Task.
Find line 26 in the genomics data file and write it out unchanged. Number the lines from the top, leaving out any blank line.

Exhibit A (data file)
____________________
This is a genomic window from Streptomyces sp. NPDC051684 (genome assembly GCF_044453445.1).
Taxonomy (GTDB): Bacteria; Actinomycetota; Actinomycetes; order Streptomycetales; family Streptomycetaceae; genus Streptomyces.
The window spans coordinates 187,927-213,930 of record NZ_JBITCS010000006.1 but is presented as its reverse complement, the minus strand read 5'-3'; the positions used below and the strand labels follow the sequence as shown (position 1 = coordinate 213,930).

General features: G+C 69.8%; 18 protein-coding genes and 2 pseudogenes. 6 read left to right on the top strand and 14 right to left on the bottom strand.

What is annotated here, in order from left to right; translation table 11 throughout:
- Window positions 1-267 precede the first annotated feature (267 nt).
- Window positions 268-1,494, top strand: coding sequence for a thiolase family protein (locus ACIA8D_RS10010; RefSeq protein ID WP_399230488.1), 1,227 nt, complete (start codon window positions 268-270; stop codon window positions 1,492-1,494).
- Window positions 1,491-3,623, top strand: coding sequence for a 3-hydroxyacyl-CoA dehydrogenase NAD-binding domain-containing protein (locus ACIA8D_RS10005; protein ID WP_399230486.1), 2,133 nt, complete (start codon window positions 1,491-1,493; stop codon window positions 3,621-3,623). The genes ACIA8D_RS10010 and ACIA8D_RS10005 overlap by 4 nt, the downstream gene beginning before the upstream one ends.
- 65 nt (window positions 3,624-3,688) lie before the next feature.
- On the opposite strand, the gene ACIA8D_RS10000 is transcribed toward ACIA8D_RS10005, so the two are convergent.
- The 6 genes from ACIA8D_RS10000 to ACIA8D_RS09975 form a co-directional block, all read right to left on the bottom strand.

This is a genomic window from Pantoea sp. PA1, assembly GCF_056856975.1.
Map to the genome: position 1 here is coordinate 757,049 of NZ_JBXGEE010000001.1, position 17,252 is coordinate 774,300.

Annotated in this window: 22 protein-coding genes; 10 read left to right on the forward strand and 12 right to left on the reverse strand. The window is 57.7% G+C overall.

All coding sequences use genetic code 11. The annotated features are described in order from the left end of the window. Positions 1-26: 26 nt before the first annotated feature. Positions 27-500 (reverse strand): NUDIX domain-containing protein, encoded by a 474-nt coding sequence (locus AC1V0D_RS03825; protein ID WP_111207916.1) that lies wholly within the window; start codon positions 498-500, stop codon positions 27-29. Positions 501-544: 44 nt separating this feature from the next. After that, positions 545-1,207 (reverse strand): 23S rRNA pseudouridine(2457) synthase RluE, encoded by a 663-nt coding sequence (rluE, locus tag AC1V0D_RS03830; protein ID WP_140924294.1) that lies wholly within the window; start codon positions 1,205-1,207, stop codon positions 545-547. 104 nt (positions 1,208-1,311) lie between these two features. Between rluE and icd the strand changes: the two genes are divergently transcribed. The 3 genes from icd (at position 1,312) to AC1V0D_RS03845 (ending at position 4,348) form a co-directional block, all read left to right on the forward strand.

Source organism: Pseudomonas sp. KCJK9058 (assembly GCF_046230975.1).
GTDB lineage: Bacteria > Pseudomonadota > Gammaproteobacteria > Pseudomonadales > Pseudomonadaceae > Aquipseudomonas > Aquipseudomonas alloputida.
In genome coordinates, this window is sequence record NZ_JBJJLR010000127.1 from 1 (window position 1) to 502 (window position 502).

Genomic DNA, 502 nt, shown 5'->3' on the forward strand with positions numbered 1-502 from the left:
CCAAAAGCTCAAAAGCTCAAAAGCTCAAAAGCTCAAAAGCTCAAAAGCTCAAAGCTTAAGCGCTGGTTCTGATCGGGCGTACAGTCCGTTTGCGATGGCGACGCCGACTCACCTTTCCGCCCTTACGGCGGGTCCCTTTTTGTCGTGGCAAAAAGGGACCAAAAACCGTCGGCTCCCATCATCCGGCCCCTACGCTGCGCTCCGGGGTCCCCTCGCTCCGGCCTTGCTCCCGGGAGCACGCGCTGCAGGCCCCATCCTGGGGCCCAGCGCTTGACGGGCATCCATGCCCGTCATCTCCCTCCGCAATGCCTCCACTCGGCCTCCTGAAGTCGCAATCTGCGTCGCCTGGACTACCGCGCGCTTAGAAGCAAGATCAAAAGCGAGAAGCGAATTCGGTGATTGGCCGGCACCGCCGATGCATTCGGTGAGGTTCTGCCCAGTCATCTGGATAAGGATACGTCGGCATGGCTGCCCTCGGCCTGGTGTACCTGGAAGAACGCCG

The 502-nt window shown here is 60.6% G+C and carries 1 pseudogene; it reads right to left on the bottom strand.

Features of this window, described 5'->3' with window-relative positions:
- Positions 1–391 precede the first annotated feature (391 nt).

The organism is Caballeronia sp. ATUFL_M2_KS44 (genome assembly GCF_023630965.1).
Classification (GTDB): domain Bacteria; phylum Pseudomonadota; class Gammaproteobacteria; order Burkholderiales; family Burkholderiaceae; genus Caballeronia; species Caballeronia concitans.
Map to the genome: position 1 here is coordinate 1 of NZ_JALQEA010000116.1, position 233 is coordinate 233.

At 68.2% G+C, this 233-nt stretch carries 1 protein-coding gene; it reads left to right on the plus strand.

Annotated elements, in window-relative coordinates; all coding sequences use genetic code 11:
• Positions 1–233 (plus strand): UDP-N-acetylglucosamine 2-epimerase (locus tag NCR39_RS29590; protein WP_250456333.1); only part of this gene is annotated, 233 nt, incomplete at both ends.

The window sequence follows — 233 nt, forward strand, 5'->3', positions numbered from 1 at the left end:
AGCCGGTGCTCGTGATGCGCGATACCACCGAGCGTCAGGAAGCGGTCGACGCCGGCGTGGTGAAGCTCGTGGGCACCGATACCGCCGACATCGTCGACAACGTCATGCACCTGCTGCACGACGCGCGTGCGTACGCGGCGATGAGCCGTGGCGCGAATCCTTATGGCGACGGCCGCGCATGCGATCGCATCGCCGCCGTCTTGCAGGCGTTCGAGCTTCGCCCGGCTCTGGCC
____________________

Map to the genome: position 1 here is coordinate 1 of NZ_JALQEA010000116.1, position 233 is coordinate 233.